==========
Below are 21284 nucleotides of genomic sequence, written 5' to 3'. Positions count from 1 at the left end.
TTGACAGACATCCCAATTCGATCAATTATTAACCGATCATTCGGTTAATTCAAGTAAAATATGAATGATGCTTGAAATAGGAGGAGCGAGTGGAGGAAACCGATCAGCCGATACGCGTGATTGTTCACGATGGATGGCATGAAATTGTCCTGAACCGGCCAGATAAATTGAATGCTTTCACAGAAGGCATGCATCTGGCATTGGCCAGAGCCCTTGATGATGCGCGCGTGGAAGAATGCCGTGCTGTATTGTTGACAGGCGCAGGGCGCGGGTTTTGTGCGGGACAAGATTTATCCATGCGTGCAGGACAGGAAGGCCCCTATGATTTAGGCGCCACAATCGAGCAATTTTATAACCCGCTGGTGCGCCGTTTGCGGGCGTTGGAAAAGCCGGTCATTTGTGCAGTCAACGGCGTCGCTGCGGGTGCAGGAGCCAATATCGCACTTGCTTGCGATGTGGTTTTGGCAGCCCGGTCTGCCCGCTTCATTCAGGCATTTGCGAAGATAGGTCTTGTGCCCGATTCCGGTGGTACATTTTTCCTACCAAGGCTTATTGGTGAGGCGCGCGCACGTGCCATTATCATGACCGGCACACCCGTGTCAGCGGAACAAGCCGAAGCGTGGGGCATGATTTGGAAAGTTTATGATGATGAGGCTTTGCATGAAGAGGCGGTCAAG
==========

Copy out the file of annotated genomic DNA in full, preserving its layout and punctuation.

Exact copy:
Below are 21284 nucleotides of genomic sequence, written 5' to 3'. Positions count from 1 at the left end.
TTGACAGACATCCCAATTCGATCAATTATTAACCGATCATTCGGTTAATTCAAGTAAAATATGAATGATGCTTGAAATAGGAGGAGCGAGTGGAGGAAACCGATCAGCCGATACGCGTGATTGTTCACGATGGATGGCATGAAATTGTCCTGAACCGGCCAGATAAATTGAATGCTTTCACAGAAGGCATGCATCTGGCATTGGCCAGAGCCCTTGATGATGCGCGCGTGGAAGAATGCCGTGCTGTATTGTTGACAGGCGCAGGGCGCGGGTTTTGTGCGGGACAAGATTTATCCATGCGTGCAGGACAGGAAGGCCCCTATGATTTAGGCGCCACAATCGAGCAATTTTATAACCCGCTGGTGCGCCGTTTGCGGGCGTTGGAAAAGCCGGTCATTTGTGCAGTCAACGGCGTCGCTGCGGGTGCAGGAGCCAATATCGCACTTGCTTGCGATGTGGTTTTGGCAGCCCGGTCTGCCCGCTTCATTCAGGCATTTGCGAAGATAGGTCTTGTGCCCGATTCCGGTGGTACATTTTTCCTACCAAGGCTTATTGGTGAGGCGCGCGCACGTGCCATTATCATGACCGGCACACCCGTGTCAGCGGAACAAGCCGAAGCGTGGGGCATGATTTGGAAAGTTTATGATGATGAGGCTTTGCATGAAGAGGCGGTCAAG